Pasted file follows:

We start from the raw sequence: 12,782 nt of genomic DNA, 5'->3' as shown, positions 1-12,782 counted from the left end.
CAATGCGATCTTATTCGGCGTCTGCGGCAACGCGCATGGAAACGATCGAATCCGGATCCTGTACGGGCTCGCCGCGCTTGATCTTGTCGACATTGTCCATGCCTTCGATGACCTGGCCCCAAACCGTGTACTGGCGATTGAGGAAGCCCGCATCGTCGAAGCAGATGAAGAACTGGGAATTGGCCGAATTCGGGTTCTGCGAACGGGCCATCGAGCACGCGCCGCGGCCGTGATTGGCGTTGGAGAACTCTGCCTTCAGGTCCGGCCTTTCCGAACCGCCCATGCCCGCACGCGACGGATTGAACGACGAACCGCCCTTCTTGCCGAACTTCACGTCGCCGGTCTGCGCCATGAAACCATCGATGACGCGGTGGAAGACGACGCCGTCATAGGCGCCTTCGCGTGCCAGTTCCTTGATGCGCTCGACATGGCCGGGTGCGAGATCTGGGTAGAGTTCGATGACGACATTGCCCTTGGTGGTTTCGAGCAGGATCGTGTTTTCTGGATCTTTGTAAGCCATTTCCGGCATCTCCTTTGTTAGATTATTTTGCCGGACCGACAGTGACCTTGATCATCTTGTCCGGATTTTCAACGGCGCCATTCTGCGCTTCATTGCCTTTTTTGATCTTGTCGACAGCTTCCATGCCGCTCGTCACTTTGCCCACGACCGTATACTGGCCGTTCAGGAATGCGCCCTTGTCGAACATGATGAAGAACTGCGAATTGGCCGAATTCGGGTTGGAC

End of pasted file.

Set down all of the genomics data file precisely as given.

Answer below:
We start from the raw sequence: 12,782 nt of genomic DNA, 5'->3' as shown, positions 1-12,782 counted from the left end.
CAATGCGATCTTATTCGGCGTCTGCGGCAACGCGCATGGAAACGATCGAATCCGGATCCTGTACGGGCTCGCCGCGCTTGATCTTGTCGACATTGTCCATGCCTTCGATGACCTGGCCCCAAACCGTGTACTGGCGATTGAGGAAGCCCGCATCGTCGAAGCAGATGAAGAACTGGGAATTGGCCGAATTCGGGTTCTGCGAACGGGCCATCGAGCACGCGCCGCGGCCGTGATTGGCGTTGGAGAACTCTGCCTTCAGGTCCGGCCTTTCCGAACCGCCCATGCCCGCACGCGACGGATTGAACGACGAACCGCCCTTCTTGCCGAACTTCACGTCGCCGGTCTGCGCCATGAAACCATCGATGACGCGGTGGAAGACGACGCCGTCATAGGCGCCTTCGCGTGCCAGTTCCTTGATGCGCTCGACATGGCCGGGTGCGAGATCTGGGTAGAGTTCGATGACGACATTGCCCTTGGTGGTTTCGAGCAGGATCGTGTTTTCTGGATCTTTGTAAGCCATTTCCGGCATCTCCTTTGTTAGATTATTTTGCCGGACCGACAGTGACCTTGATCATCTTGTCCGGATTTTCAACGGCGCCATTCTGCGCTTCATTGCCTTTTTTGATCTTGTCGACAGCTTCCATGCCGCTCGTCACTTTGCCCACGACCGTATACTGGCCGTTCAGGAATGCGCCCTTGTCGAACATGATGAAGAACTGCGAATTGGCCGAATTCGGGTTGGAC